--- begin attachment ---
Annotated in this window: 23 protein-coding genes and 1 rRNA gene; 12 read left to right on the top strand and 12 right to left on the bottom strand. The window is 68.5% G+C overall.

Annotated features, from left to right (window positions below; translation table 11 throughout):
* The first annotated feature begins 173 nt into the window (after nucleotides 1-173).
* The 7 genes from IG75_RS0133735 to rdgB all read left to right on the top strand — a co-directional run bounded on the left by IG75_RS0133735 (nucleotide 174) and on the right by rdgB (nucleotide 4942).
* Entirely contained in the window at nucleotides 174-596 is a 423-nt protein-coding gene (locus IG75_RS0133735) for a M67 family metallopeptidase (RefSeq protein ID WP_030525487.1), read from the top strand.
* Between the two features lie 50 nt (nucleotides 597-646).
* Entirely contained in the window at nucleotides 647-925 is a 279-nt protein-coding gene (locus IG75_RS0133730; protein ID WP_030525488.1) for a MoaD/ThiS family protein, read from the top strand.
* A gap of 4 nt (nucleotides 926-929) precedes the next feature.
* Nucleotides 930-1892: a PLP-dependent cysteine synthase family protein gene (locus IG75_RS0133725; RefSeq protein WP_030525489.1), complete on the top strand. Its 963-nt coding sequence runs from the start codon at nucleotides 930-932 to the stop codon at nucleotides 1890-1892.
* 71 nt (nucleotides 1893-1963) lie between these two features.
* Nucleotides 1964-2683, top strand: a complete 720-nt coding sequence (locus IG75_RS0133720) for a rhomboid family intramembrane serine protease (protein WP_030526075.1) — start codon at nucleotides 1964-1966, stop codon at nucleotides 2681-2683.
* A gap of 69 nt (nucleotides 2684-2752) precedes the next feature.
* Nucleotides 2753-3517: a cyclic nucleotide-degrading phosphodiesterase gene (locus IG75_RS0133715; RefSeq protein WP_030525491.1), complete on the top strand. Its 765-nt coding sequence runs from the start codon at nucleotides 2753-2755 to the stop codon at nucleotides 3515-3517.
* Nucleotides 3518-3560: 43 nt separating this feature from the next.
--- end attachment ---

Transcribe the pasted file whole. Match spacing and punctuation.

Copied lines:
Annotated in this window: 23 protein-coding genes and 1 rRNA gene; 12 read left to right on the top strand and 12 right to left on the bottom strand. The window is 68.5% G+C overall.

Annotated features, from left to right (window positions below; translation table 11 throughout):
* The first annotated feature begins 173 nt into the window (after nucleotides 1-173).
* The 7 genes from IG75_RS0133735 to rdgB all read left to right on the top strand — a co-directional run bounded on the left by IG75_RS0133735 (nucleotide 174) and on the right by rdgB (nucleotide 4942).
* Entirely contained in the window at nucleotides 174-596 is a 423-nt protein-coding gene (locus IG75_RS0133735) for a M67 family metallopeptidase (RefSeq protein ID WP_030525487.1), read from the top strand.
* Between the two features lie 50 nt (nucleotides 597-646).
* Entirely contained in the window at nucleotides 647-925 is a 279-nt protein-coding gene (locus IG75_RS0133730; protein ID WP_030525488.1) for a MoaD/ThiS family protein, read from the top strand.
* A gap of 4 nt (nucleotides 926-929) precedes the next feature.
* Nucleotides 930-1892: a PLP-dependent cysteine synthase family protein gene (locus IG75_RS0133725; RefSeq protein WP_030525489.1), complete on the top strand. Its 963-nt coding sequence runs from the start codon at nucleotides 930-932 to the stop codon at nucleotides 1890-1892.
* 71 nt (nucleotides 1893-1963) lie between these two features.
* Nucleotides 1964-2683, top strand: a complete 720-nt coding sequence (locus IG75_RS0133720) for a rhomboid family intramembrane serine protease (protein WP_030526075.1) — start codon at nucleotides 1964-1966, stop codon at nucleotides 2681-2683.
* A gap of 69 nt (nucleotides 2684-2752) precedes the next feature.
* Nucleotides 2753-3517: a cyclic nucleotide-degrading phosphodiesterase gene (locus IG75_RS0133715; RefSeq protein WP_030525491.1), complete on the top strand. Its 765-nt coding sequence runs from the start codon at nucleotides 2753-2755 to the stop codon at nucleotides 3515-3517.
* Nucleotides 3518-3560: 43 nt separating this feature from the next.